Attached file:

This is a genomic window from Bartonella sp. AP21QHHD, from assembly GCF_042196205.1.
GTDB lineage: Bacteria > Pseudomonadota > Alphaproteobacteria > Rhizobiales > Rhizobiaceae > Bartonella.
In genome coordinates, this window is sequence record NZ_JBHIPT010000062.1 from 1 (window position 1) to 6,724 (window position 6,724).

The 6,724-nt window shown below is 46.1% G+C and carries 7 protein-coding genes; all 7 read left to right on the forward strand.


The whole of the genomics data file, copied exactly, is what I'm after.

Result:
This is a genomic window from Bartonella sp. AP21QHHD, from assembly GCF_042196205.1.
GTDB lineage: Bacteria > Pseudomonadota > Alphaproteobacteria > Rhizobiales > Rhizobiaceae > Bartonella.
In genome coordinates, this window is sequence record NZ_JBHIPT010000062.1 from 1 (window position 1) to 6,724 (window position 6,724).

The 6,724-nt window shown below is 46.1% G+C and carries 7 protein-coding genes; all 7 read left to right on the forward strand.